Separation pay

Dear Atty. Joji,

I have been working with my current employer for five months now and I am thinking of resigning. Some says there’s a separation pay, some says there isn’t. Could you please enlighten me. Thank you.



Dear Jeff,

To answer your question, not all resigned employees are given a separation pay. According to the Labor Code of the Philippines (Presidential Decree 442, as amended), separation pay may be awarded only when the termination of employment is due to installation of labor-saving devices, redundancy, retrenchment, closing or cessation of business operations, disease of an employee and his continued employment is prejudicial to himself or his co-employees, or when an employee is illegally dismissed but reinstatement is no longer feasible (Hanford Philippines Inc. and Victor Te vs Shirley Joseph, GR 158251, 31 March 2005, Ponente: Associate Justice Angelina Sandoval Gutierrez).

Please be guided also by the decision of the case entitled Del Rio vs DPO Philippines Inc. et al. (GR 211525, 10 December 2018), where the Supreme Court through Associate Justice Jose Reyes Jr., stated:

“Suffice it to say, an employee who voluntarily resigns from employment is not entitled to separation pay, except when it is stipulated in the employment contract or the CBA (Collective Bargaining Agreement), or it is sanctioned by established employer practice or policy. The cited exceptions do not obtain in this case. As correctly found by the CA (Court of Appeals), there was no employment contract, much less a CBA, which contained the stipulation that would grant separation pay to resigning employees. Neither was there a company practice or policy that was proven to exist in the instant case. In his attempt to prove that there was a company practice of giving separation pay to resigning employees, petitioner presented the payslips of Martinez and Legaspi showing that they received separation pay after they resigned. We are not convinced.”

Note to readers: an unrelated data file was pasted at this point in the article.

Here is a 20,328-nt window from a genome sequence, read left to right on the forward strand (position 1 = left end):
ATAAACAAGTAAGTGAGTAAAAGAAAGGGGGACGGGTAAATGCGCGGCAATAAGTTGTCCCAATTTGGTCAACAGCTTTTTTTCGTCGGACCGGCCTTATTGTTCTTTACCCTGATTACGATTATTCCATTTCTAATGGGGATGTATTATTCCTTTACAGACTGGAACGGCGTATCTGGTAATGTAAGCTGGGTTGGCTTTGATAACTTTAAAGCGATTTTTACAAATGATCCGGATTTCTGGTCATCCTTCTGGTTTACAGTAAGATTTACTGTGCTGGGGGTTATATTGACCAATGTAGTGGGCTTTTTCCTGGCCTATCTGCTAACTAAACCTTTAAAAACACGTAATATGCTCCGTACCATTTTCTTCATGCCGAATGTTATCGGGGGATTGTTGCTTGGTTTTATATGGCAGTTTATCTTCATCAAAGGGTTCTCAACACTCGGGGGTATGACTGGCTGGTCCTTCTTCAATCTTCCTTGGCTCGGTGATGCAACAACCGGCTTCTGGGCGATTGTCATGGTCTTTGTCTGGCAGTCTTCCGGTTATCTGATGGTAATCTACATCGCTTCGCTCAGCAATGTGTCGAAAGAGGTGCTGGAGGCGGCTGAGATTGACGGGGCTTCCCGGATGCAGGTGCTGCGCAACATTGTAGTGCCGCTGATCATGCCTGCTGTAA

“To be considered a company practice, the giving of the benefits should have been done over a long period of time, and must be shown to have been consistent and deliberate. As records would show, the giving of the monetary benefit by respondents in favor of Legaspi and Martinez is merely an isolated instance. From the beginning of respondents’ business and up until petitioner’s resignation took effect on 7 October 2009, there was no showing that payments of such benefit had been made by respondents to their employees who voluntarily resigned. The first and only instance when such a benefit was given to resigned employees was on or after 15 November 2009 — not because it was a company practice but only to pave the way for Legaspi and Martinez’s graceful exit, so to speak.”
Hope this helps.

Atty. Joji Alonso

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